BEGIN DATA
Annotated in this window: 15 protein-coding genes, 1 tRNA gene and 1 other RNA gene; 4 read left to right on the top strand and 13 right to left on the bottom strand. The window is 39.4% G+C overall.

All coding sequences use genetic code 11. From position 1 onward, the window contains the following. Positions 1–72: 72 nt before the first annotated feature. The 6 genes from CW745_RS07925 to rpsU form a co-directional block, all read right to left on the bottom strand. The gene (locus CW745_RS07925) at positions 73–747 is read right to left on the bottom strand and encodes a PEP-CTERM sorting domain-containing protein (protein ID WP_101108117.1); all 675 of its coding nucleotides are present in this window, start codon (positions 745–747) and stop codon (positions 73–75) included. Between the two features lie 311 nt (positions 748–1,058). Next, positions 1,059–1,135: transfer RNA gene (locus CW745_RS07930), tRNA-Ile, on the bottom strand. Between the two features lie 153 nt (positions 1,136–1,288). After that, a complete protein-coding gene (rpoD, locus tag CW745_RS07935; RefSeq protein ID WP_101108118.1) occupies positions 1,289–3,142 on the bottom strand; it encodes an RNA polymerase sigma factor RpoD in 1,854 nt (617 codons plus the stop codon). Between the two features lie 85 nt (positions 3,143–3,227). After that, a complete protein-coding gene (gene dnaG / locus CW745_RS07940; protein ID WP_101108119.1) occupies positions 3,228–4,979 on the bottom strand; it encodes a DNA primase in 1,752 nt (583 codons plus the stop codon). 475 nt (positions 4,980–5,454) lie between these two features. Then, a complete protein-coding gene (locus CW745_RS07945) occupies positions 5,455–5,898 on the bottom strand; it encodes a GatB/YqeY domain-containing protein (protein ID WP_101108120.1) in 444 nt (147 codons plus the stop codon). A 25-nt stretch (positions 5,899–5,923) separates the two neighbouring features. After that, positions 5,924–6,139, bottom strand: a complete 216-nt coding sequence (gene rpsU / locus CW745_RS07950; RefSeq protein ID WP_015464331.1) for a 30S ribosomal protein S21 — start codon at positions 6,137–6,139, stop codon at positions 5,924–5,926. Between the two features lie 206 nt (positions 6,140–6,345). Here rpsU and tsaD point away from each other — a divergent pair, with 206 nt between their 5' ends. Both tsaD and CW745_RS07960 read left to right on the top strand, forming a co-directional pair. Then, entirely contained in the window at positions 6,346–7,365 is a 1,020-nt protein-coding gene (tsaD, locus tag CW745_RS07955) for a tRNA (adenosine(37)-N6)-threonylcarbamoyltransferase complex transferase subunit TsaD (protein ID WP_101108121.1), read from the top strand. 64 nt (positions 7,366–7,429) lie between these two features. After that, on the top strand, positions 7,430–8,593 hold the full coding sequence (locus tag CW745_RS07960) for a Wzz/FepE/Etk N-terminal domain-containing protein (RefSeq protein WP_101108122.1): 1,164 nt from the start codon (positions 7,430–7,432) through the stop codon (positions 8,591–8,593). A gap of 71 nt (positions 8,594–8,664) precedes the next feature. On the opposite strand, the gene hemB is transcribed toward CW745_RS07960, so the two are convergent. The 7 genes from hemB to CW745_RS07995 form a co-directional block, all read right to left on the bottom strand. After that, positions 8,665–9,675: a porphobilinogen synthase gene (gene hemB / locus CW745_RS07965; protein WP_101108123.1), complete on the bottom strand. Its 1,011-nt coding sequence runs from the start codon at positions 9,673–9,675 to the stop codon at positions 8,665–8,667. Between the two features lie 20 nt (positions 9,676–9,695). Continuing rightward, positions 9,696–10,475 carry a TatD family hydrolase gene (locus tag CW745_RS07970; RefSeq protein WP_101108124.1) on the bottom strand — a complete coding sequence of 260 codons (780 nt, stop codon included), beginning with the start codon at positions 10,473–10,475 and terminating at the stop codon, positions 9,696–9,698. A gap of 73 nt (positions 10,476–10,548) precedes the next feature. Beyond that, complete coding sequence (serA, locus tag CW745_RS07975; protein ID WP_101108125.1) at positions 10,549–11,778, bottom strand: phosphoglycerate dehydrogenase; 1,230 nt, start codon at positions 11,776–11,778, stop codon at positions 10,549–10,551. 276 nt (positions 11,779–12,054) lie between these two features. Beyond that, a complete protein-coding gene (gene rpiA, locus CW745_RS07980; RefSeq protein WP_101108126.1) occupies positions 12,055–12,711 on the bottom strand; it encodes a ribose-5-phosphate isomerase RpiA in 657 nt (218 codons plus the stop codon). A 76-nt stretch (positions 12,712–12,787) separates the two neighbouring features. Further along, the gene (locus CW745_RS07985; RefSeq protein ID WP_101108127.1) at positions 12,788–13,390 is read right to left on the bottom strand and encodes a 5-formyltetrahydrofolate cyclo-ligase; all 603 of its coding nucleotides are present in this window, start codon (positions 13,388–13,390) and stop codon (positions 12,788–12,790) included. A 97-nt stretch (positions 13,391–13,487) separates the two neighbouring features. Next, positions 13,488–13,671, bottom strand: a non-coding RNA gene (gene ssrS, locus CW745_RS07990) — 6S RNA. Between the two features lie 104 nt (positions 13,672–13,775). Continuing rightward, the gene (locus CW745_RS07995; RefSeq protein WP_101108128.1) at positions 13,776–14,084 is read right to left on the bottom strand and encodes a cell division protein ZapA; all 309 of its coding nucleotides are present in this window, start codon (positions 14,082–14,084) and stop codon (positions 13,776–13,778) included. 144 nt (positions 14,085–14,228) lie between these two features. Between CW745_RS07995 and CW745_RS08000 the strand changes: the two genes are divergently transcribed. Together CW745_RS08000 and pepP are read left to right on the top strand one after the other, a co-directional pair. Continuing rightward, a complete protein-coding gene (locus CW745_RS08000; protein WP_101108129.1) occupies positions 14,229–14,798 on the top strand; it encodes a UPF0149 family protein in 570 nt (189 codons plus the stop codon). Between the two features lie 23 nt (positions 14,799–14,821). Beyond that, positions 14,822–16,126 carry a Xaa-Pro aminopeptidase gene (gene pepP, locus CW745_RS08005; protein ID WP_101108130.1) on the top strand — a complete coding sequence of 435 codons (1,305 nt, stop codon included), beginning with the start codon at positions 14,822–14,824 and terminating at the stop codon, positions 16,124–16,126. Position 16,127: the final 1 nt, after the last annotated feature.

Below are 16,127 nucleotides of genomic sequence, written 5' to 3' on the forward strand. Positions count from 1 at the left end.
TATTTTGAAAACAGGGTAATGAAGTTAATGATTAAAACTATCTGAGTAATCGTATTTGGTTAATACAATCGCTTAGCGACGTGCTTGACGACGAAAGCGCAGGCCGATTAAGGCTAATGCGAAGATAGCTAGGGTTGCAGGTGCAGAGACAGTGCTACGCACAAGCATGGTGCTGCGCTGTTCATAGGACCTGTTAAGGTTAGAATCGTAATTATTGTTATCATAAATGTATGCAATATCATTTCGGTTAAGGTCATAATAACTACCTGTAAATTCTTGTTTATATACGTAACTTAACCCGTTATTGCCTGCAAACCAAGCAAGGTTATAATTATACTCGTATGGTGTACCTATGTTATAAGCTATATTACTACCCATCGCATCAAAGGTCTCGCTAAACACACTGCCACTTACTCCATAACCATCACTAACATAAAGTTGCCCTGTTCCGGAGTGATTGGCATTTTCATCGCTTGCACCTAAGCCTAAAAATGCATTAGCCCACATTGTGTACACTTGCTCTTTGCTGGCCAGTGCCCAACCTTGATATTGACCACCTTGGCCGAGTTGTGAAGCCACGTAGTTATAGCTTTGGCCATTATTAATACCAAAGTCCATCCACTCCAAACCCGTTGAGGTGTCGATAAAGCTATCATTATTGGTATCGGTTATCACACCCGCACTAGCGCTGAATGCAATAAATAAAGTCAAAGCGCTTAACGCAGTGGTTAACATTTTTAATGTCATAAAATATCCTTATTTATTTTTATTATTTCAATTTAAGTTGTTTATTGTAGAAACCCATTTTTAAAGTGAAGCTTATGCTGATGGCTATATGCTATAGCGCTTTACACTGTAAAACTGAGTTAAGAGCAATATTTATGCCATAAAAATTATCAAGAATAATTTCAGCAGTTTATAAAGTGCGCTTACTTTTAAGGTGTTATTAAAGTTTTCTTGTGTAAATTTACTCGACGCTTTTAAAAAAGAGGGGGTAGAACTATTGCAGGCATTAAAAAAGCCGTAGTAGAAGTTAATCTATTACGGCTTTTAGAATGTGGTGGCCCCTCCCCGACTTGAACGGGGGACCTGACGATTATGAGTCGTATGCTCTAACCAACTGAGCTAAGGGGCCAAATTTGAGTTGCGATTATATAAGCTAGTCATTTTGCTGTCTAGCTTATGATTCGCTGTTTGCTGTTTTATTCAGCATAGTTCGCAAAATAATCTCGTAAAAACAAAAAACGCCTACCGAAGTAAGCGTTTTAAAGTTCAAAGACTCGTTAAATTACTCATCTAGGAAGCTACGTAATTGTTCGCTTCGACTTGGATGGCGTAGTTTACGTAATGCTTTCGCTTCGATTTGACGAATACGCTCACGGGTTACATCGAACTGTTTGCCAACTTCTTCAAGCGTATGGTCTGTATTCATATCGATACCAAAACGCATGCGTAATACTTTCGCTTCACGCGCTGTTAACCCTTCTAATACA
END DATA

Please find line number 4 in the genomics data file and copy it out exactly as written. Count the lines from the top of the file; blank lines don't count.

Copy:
TATTTTGAAAACAGGGTAATGAAGTTAATGATTAAAACTATCTGAGTAATCGTATTTGGTTAATACAATCGCTTAGCGACGTGCTTGACGACGAAAGCGCAGGCCGATTAAGGCTAATGCGAAGATAGCTAGGGTTGCAGGTGCAGAGACAGTGCTACGCACAAGCATGGTGCTGCGCTGTTCATAGGACCTGTTAAGGTTAGAATCGTAATTATTGTTATCATAAATGTATGCAATATCATTTCGGTTAAGGTCATAATAACTACCTGTAAATTCTTGTTTATATACGTAACTTAACCCGTTATTGCCTGCAAACCAAGCAAGGTTATAATTATACTCGTATGGTGTACCTATGTTATAAGCTATATTACTACCCATCGCATCAAAGGTCTCGCTAAACACACTGCCACTTACTCCATAACCATCACTAACATAAAGTTGCCCTGTTCCGGAGTGATTGGCATTTTCATCGCTTGCACCTAAGCCTAAAAATGCATTAGCCCACATTGTGTACACTTGCTCTTTGCTGGCCAGTGCCCAACCTTGATATTGACCACCTTGGCCGAGTTGTGAAGCCACGTAGTTATAGCTTTGGCCATTATTAATACCAAAGTCCATCCACTCCAAACCCGTTGAGGTGTCGATAAAGCTATCATTATTGGTATCGGTTATCACACCCGCACTAGCGCTGAATGCAATAAATAAAGTCAAAGCGCTTAACGCAGTGGTTAACATTTTTAATGTCATAAAATATCCTTATTTATTTTTATTATTTCAATTTAAGTTGTTTATTGTAGAAACCCATTTTTAAAGTGAAGCTTATGCTGATGGCTATATGCTATAGCGCTTTACACTGTAAAACTGAGTTAAGAGCAATATTTATGCCATAAAAATTATCAAGAATAATTTCAGCAGTTTATAAAGTGCGCTTACTTTTAAGGTGTTATTAAAGTTTTCTTGTGTAAATTTACTCGACGCTTTTAAAAAAGAGGGGGTAGAACTATTGCAGGCATTAAAAAAGCCGTAGTAGAAGTTAATCTATTACGGCTTTTAGAATGTGGTGGCCCCTCCCCGACTTGAACGGGGGACCTGACGATTATGAGTCGTATGCTCTAACCAACTGAGCTAAGGGGCCAAATTTGAGTTGCGATTATATAAGCTAGTCATTTTGCTGTCTAGCTTATGATTCGCTGTTTGCTGTTTTATTCAGCATAGTTCGCAAAATAATCTCGTAAAAACAAAAAACGCCTACCGAAGTAAGCGTTTTAAAGTTCAAAGACTCGTTAAATTACTCATCTAGGAAGCTACGTAATTGTTCGCTTCGACTTGGATGGCGTAGTTTACGTAATGCTTTCGCTTCGATTTGACGAATACGCTCACGGGTTACATCGAACTGTTTGCCAACTTCTTCAAGCGTATGGTCTGTATTCATATCGATACCAAAACGCATGCGTAATACTTTCGCTTCACGCGCTGTTAACCCTTCTAATACA